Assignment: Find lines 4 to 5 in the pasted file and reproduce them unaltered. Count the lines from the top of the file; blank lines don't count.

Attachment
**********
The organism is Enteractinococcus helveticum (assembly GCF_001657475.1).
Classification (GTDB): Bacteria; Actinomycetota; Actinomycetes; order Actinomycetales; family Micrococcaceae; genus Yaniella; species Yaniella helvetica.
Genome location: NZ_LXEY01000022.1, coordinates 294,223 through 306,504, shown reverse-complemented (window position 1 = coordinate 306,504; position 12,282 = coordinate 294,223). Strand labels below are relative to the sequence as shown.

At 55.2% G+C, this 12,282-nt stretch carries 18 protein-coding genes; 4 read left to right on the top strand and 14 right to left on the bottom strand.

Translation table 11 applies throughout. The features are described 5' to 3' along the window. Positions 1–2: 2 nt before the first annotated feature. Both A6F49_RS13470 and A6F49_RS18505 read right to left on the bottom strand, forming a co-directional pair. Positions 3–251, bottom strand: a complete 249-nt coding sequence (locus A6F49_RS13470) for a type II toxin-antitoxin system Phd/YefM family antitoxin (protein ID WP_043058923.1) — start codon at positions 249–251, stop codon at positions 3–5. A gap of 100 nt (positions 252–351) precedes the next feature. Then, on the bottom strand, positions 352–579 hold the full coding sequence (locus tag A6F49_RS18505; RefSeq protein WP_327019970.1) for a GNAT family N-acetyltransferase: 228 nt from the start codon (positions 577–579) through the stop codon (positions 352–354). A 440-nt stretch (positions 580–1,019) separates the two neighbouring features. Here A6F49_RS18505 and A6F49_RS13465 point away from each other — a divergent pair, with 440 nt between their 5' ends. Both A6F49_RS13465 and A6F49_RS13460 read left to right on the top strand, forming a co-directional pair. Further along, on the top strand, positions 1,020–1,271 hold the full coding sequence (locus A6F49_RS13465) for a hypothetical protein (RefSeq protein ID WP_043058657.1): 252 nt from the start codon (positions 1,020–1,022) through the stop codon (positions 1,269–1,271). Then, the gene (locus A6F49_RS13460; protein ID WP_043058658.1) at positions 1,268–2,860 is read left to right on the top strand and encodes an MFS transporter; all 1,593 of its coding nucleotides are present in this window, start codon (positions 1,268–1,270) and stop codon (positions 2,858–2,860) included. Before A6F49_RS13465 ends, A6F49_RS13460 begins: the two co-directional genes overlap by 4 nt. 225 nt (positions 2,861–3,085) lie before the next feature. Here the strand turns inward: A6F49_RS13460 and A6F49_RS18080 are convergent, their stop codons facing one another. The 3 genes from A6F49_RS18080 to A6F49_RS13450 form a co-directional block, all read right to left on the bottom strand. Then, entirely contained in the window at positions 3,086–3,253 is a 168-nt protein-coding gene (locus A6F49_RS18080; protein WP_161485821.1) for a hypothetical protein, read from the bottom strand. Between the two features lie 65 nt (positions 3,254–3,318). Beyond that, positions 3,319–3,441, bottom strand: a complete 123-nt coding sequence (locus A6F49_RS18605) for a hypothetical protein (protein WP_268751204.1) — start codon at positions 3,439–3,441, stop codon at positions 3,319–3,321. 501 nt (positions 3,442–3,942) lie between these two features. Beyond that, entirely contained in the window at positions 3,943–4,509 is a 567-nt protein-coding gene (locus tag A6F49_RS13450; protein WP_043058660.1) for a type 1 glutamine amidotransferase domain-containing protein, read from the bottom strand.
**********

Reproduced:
At 55.2% G+C, this 12,282-nt stretch carries 18 protein-coding genes; 4 read left to right on the top strand and 14 right to left on the bottom strand.

Translation table 11 applies throughout. The features are described 5' to 3' along the window. Positions 1–2: 2 nt before the first annotated feature. Both A6F49_RS13470 and A6F49_RS18505 read right to left on the bottom strand, forming a co-directional pair. Positions 3–251, bottom strand: a complete 249-nt coding sequence (locus A6F49_RS13470) for a type II toxin-antitoxin system Phd/YefM family antitoxin (protein ID WP_043058923.1) — start codon at positions 249–251, stop codon at positions 3–5. A gap of 100 nt (positions 252–351) precedes the next feature. Then, on the bottom strand, positions 352–579 hold the full coding sequence (locus tag A6F49_RS18505; RefSeq protein WP_327019970.1) for a GNAT family N-acetyltransferase: 228 nt from the start codon (positions 577–579) through the stop codon (positions 352–354). A 440-nt stretch (positions 580–1,019) separates the two neighbouring features. Here A6F49_RS18505 and A6F49_RS13465 point away from each other — a divergent pair, with 440 nt between their 5' ends. Both A6F49_RS13465 and A6F49_RS13460 read left to right on the top strand, forming a co-directional pair. Further along, on the top strand, positions 1,020–1,271 hold the full coding sequence (locus A6F49_RS13465) for a hypothetical protein (RefSeq protein ID WP_043058657.1): 252 nt from the start codon (positions 1,020–1,022) through the stop codon (positions 1,269–1,271). Then, the gene (locus A6F49_RS13460; protein ID WP_043058658.1) at positions 1,268–2,860 is read left to right on the top strand and encodes an MFS transporter; all 1,593 of its coding nucleotides are present in this window, start codon (positions 1,268–1,270) and stop codon (positions 2,858–2,860) included. Before A6F49_RS13465 ends, A6F49_RS13460 begins: the two co-directional genes overlap by 4 nt. 225 nt (positions 2,861–3,085) lie before the next feature. Here the strand turns inward: A6F49_RS13460 and A6F49_RS18080 are convergent, their stop codons facing one another. The 3 genes from A6F49_RS18080 to A6F49_RS13450 form a co-directional block, all read right to left on the bottom strand. Then, entirely contained in the window at positions 3,086–3,253 is a 168-nt protein-coding gene (locus A6F49_RS18080; protein WP_161485821.1) for a hypothetical protein, read from the bottom strand. Between the two features lie 65 nt (positions 3,254–3,318). Beyond that, positions 3,319–3,441, bottom strand: a complete 123-nt coding sequence (locus A6F49_RS18605) for a hypothetical protein (protein WP_268751204.1) — start codon at positions 3,439–3,441, stop codon at positions 3,319–3,321. 501 nt (positions 3,442–3,942) lie between these two features. Beyond that, entirely contained in the window at positions 3,943–4,509 is a 567-nt protein-coding gene (locus tag A6F49_RS13450; protein WP_043058660.1) for a type 1 glutamine amidotransferase domain-containing protein, read from the bottom strand.